An undercover video taped in 2012 showed Idaho dairy workers beating cows, prompting criminal convictions. State lawmakers responded -- by banning undercover videos.
Activists citing the right to free speech want the Idaho law struck down, and a federal judge may rule on the case next month. The challenge is part of the pushback against rules in at least seven states, known to their opponents as “ag-gag laws,” that prohibit documenting conditions on animal farms. At the same time, lawmakers proposed new bills limiting documentation of farm conditions in five more states this year.
Organizations such as Mercy for Animals, which posted the Idaho video of what they identified as a farm that supplies Burger King Corp., said undercover investigations are the only way to expose abuses, in the tradition of Upton Sinclair’s 1906 novel, “The Jungle.” The industry has a different view. According to the Animal Agriculture Alliance, such videos misrepresent agricultural practices. They’re staged by interlopers who get farm jobs under false pretenses, then use an excuse to disappear weeks or months before the videos surface. Worse, they draw attention to vulnerabilities in the food supply that could be exploited by terrorists.
“You have the farmers, producers, industry who are trying to protect themselves,” said David Favre, a law professor at Michigan State University in East Lansing who studies animal issues. “On the other side you have First Amendment people and animal people who are saying, ‘No, we get to talk about the conditions of the animals, and it’s inappropriate for you to interfere with our collection process.’”
Luis Bettencourt, the owner of the farm shown in the video, said the footage shocked him, too. It shows workers hitting cows with sticks, dragging a cow behind a tractor and kicking cows in the face. Bettencourt told local television news that he fired the staff involved, installed cameras and tightened background checks. The workers were eventually punished by the courts with fines and probation for animal cruelty. Bettencourt didn’t answer phone messages seeking comment.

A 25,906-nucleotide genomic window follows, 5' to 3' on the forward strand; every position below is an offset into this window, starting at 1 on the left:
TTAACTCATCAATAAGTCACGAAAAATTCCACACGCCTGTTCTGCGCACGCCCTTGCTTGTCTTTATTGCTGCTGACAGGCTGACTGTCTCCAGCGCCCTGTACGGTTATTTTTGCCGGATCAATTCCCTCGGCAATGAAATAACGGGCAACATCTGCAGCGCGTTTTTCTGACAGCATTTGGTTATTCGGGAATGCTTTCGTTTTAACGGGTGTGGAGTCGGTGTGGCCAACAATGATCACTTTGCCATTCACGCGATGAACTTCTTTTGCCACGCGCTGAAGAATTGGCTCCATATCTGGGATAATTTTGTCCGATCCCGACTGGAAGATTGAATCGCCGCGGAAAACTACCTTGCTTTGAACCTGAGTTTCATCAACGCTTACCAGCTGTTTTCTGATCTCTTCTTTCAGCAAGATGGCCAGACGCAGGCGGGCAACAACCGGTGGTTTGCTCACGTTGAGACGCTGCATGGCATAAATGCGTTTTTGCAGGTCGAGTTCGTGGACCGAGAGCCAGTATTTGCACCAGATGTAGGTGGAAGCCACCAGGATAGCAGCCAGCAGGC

The animal-rights video was irresponsible to single out Burger King and it misrepresents the company’s commitment to animal welfare, the fast-food chain said in an e-mailed statement. The company said it doesn’t have a position on state laws prohibiting undercover videos.
The Idaho law was drafted by a lawyer for the state’s dairy association. It made it a crime to interfere with agricultural production by gaining employment under false pretenses and making audio or video recordings without permission. The law took effect immediately after Republican Governor C.L. “Butch” Otter signed it on Feb. 28, 2014.
“Terrorism has been used for centuries to destroy the ability to produce food and the confidence in food’s safety,” Jim Patrick, a Republican state senator who sponsored the bill, said of the legislation at the time. “This is how you combat your enemies.”
Twenty-four states, including California, Colorado and South Dakota, have rejected similar proposals after activists objected, according to the American Society for the Prevention of Cruelty to Animals. The American Farm Bureau Federation has supported bills, and Monsanto Co., the world’s biggest seed company, said it backed a successful 2012 effort in Iowa.
The Animal Legal Defense Fund and other organizations sued the state of Idaho in federal court in March 2014, claiming the law impinged on freedom of speech. The language was so broad, they argued, that it could criminalize making recordings in restaurants or home kitchens.